Sunday, November 11, 2012
Wednesday, November 7, 2012
She jerked back her hand in surprise. With the last brush stroke, the oil and charcoal had burst to life. The painting was finished. She leaned her face in close to breathe in the canvas. Sweet abomination. It was not what she had set out to paint. She had planned a chubby cherub with soft white wings and a heart-shaped arrow poised in a golden bow. But the God trapped in the canvas now was as frightening as he was beautiful. Not Cupid at all, but Eros. He was asleep on a jumbled stack of papers, sonnets, poems, pages torn from her own diary, but his sleep was not the quiet sleep of childhood nor the exhausted sleep of maturity. She had painted him in the wild and restless sleep of youth, his head thrown back, his breath fluttering at his throat, his mouth open like a fish’s.
His skin, which she had planned to make a soft ivory with a gentle rosy blush at the cheeks, was a golden crimson, the color of sunburn on virgin skin, the color of cinnamon swirling in a bowl of spiced wine. His lips were stained with the blood of berries from the mountains, and his wings, spread wide beneath him, burned orange and yellow. His chestnut hair hung in loose curls around his face. He was young, but not a child. His arms were strong, his shoulders broad, his waist lean and firm, and although he was small, his size did not make him seem young, only far away.
His golden bow lay loosely in his hand. His quiver was where he had dropped it, and the arrows spilled over the ground. She had expected to paint the arrows with short shafts and large heart shaped tips. But these arrows, with dark barbs and gleaming edges, were undoubtedly weapons. She could see names written on the shafts, names of doomed princes, lonely widows, warrior kings, and school girls, lover after lover, martyr after martyr, names she knew though she could not explain how she knew.
She reached out and ran her fingers down one dark shaft. The name etched in gold appeared beneath her fingertips. Mother.
“Mother?” The child at her side tugged on her pant leg. “Mom, who did you paint? Is he naked?”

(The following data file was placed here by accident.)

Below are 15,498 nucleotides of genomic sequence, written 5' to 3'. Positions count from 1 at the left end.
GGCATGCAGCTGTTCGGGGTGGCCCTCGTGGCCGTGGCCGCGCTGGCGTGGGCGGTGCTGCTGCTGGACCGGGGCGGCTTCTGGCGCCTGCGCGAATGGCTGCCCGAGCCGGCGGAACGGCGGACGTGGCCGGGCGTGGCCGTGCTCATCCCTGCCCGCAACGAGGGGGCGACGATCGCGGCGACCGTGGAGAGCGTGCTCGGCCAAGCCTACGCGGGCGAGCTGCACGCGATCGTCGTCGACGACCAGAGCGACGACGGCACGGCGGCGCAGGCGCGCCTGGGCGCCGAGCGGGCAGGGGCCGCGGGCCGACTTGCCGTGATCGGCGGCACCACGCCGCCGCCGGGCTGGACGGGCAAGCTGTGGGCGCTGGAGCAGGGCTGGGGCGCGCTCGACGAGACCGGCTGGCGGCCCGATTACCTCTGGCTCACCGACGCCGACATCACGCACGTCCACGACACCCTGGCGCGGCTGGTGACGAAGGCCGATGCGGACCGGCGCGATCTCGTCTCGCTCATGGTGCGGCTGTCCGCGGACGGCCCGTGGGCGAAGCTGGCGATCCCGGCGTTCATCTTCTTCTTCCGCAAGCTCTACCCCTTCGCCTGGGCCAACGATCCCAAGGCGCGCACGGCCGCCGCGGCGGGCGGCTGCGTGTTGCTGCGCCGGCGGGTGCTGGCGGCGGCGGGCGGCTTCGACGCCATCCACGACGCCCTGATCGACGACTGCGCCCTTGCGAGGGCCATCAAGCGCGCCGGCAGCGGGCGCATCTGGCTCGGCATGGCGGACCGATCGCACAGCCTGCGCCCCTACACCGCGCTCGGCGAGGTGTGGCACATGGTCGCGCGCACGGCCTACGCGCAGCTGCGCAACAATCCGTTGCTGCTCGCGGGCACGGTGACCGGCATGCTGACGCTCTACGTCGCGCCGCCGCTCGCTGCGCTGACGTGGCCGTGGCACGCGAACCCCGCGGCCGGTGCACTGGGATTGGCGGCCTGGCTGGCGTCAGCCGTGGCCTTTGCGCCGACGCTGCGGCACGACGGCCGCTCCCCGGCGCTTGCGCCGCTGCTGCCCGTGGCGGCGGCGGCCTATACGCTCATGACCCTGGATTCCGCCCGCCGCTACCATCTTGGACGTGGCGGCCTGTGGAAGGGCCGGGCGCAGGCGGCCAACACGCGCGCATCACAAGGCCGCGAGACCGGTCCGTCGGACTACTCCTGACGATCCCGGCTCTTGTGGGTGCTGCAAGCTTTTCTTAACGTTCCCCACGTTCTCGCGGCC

She pulled away from the canvas.
“What? No?” she stammered and stood up. She looked around at the cluttered apartment. Toys were scattered across the floor, laundry piled high on the couch, her husband’s robe draped over the La-Z-Boy™. Puppets danced on the TV screen.
“Mom. I’m hungry. I wanna tuna sandwich. Mom?”
“Sure, clean up your toys, while I get it ready.”
“No buts, clean up your toys.”
In the kitchen she reached over the cluttered dishes and took hold of the Clorox High Efficiency Bleach Gel™. She went back to the TV room and, without the slightest hesitation, soaked the canvas. The colors ran together and bled off the canvas onto the carpet.
“You a gay Angel?” Jason asked the stranger.
The stranger raised his eyebrows. “Why do you ask that?”
“Well I know you’re an Angel, cuz your wings. Mrs. Jenkins got a picture of Angels hung over her trailer door and they all got wings. Bucept their wings is white and yours is black. And I know you’re a gay cuz your muscles. Carl says only gays, queers, and fighters got muscles”
“Did Carl give you that?” The Angel touched the bruise below Jason’s eye.
“Ya.” Jason pulled away. “I asked for it. Mom said I asked for it. Cuz we don’t got money for a new bike, but Mom bought it with her own money and you’re only seven once, and he should mind his own business and he shouts at Mom and… I asked for it.”
“It will be alright now Jason. That is why I have come to take you away.”
Jason scrunched up his face and looked down at the dirt. “I know you say you’re gonna take me away, but what if I don’t wanna go?”
“You would rather stay here?” The Angel waved his hand at the piles of rusting junk and clumps of dusty yellow grass.
Jason leaned against the hot trailer, put his hands in his pockets, and kicked at the dirt. The grasshoppers screeched and the air shimmered in the heat.
“We do not have much time,” the Angel said, “the Rapture is upon us.”
“I know, Mrs. Jenkins told me all about Rapture, but why can’t Mom come.”
The Angel did not answer but stood up straight and held out his hand.
“Mom’s not that bad,” Jason said.
“She let Carl hit you.”
“Is it cuz she’s a harlot?”
“Where did you hear that?”
“Mrs. Jenkins said Mom’s a harlot and I’m a bustard.”
“A bastard,” the Angel corrected, “but that is not your fault, and Mrs. Jenkins is not being saved either.”
“Who’s being saved?”
“The pure in heart. The innocent like yourself.”
Jason dug his toe deeper into the dirt and smiled. “I’m not all that innocent. Me and Jorge killed a cat. Jorge shot it with his pellet gun and I smashed its head with a shovel. All kinds a brains come out.”
“Still, you felt remorse. You buried the cat by the creek and even cried over it.”
“Who told you I cried! I wouldn’t cry bout no dumb cat.”
“Jason. It is alright. Here,” The Angel reach out his hand again.
Jason kept his hands in his pockets.
A rush and a crack. Jason pushed away from the trailer. A ball of fire split across the sky. Jason stood, mouth open, as it tore into the trees beyond the creek.
“Jason!” his mother yelled from inside the trailer. “Jason what you doing out there?”
“Come Jason,” the Angel said.
Jason looked from the Angel’s hand, to the burning woods, to the trailer door.
His mother looked out. “Jason! ”
“Jason,” the Angel said quietly.
Sunday, October 7, 2012
Here are some illustrations my beautiful and talented sister-in-law has done of the characters from Stryker. Lemme know what you think. Are they how you imagined the characters?
Scraps and Patches